Wednesday's lead editorial, "The Politics of Fear," is an attempt to combat alleged Republican scare tactics on terrorism in the wake of Obama's botched response to the Christmas Day bombing, and his administration's decision, reversed under pressure, to try Khalid Sheikh Mohammed in civilian court in New York City at a cost of hundreds of millions of dollars.
An election is coming, so the Republicans are trying to scare Americans by making it appear as if the Democrats don't care about catching or punishing terrorists.
It's nonsense, of course, but effective. The be-very-afraid approach helped former President George W. Bush ram laws through Congress that chipped away at Americans' rights. He used it to get re-elected in 2004. Now the Republicans are playing the fear card for the fall elections.
The Times doesn't detail any of those lost rights.
The most recent target is the Obama administration's handling of the failed Christmas Day bomber, particularly its decision (an absolutely correct one) to have the F.B.I. arrest and interrogate the suspect and file federal terrorism charges rather than throw him into a military prison where the Republicans seem to expect that he would be given no rights, questioned and held without charges.
Accusing Republicans of fostering a "be very afraid" approach is a pretty hypocritical accusation, coming from an editorial page with absolutely no room to talk on fear-mongering. The Times has a long string of alarmist editorials on the perils of "climate change," a hypothetical threat (terrorism is of course all too real). Here are three of many examples:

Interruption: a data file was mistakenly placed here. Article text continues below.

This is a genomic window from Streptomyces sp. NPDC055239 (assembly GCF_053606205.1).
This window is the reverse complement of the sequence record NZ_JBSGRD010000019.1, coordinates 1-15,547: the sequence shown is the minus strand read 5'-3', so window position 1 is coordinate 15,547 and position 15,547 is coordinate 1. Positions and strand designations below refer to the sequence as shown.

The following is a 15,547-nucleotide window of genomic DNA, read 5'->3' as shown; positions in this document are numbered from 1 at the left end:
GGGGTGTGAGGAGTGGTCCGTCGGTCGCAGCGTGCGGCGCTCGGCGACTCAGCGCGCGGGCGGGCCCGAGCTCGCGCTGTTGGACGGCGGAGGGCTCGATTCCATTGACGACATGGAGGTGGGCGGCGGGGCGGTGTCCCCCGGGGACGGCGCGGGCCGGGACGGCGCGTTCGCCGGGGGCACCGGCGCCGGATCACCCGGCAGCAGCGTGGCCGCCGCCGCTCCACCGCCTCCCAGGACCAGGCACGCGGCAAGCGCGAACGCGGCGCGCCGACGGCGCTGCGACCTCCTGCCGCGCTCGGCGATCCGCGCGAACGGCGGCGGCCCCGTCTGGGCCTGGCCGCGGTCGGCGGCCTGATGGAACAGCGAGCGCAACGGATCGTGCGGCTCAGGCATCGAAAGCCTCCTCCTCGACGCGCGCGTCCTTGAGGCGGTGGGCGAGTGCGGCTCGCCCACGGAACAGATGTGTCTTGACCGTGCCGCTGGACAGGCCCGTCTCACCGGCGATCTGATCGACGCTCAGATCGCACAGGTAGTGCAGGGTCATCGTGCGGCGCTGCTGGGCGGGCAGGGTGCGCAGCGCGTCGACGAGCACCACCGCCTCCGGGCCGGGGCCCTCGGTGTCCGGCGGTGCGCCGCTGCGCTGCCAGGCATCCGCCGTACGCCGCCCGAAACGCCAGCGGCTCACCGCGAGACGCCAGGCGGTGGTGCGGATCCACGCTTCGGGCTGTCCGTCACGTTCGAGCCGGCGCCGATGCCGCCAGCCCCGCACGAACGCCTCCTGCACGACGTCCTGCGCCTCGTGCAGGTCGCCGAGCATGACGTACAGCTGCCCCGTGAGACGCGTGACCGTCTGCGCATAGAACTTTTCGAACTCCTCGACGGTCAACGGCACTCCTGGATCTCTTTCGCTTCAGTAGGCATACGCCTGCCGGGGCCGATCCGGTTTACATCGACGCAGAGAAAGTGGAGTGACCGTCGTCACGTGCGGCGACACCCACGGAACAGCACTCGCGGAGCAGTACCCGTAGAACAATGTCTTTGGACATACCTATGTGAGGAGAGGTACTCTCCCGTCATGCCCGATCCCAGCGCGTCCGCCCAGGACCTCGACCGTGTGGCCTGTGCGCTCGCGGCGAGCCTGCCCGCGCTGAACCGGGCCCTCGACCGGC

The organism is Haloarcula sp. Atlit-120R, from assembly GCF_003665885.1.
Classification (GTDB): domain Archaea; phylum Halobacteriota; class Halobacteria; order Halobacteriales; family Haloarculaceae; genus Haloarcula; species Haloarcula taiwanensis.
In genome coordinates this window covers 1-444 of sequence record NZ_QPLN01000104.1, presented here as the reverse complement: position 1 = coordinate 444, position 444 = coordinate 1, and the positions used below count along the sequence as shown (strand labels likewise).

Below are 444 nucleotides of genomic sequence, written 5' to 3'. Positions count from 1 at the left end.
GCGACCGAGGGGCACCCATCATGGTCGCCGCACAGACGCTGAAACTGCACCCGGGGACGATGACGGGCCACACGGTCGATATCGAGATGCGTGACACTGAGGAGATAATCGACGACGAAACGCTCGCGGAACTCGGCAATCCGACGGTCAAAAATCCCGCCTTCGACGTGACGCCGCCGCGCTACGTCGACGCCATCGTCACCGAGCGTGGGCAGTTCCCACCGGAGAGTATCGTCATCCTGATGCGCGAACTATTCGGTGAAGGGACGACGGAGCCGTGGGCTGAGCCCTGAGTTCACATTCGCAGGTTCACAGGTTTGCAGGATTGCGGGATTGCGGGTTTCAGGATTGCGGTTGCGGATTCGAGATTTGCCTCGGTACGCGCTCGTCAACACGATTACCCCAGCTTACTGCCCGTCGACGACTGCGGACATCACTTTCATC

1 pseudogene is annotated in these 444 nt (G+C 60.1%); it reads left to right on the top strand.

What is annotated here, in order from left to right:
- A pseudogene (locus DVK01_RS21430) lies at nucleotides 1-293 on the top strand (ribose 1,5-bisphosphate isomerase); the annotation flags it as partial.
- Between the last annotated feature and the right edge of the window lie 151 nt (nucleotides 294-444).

"By any measure - drought, famine, coastal devastation - the costs of inaction, of clinging to a broken energy policy, will dwarf the costs of acting now." - From a June 26, 2009 editorial.
"One would think that by now most people would have figured out that climate change represents a grave threat to the planet." - From an August 18, 2009 editorial.
"Together [Barack Obama and China's president Hu Jintao] can lead the way to an effective global response to this clear global threat." - From a September 23, 2009 editorial.
A more rational approach to Obama's terror tactics was evident in a USA Today editorial on Tuesday:
Ever since the botched Christmas Day plot to blow up a Detroit-bound airliner, the Obama administration's national security officials have struggled to assure the public that they know exactly what they're doing.
So far, they're achieving the opposite, and they're needlessly adding some jitters in the process....In Senate testimony, National Intelligence Director Dennis Blair had a "Duh!" moment as he hit his forehead and acknowledged that authorities fumbled the initial questioning of Abdulmutallab by failing to call in the high-value interrogation group, which was created to question terrorism suspects. Refreshingly candid, yes, but not a statement that inspires confidence....According to news accounts, Abdulmutallab was questioned by, and cooperated with, the FBI for a grand total of 50 minutes before going into surgery. When he emerged, he became combative, asked for a lawyer and was read his rights. (At the time, remember, no one knew whether other bombers had been dispatched simultaneously.)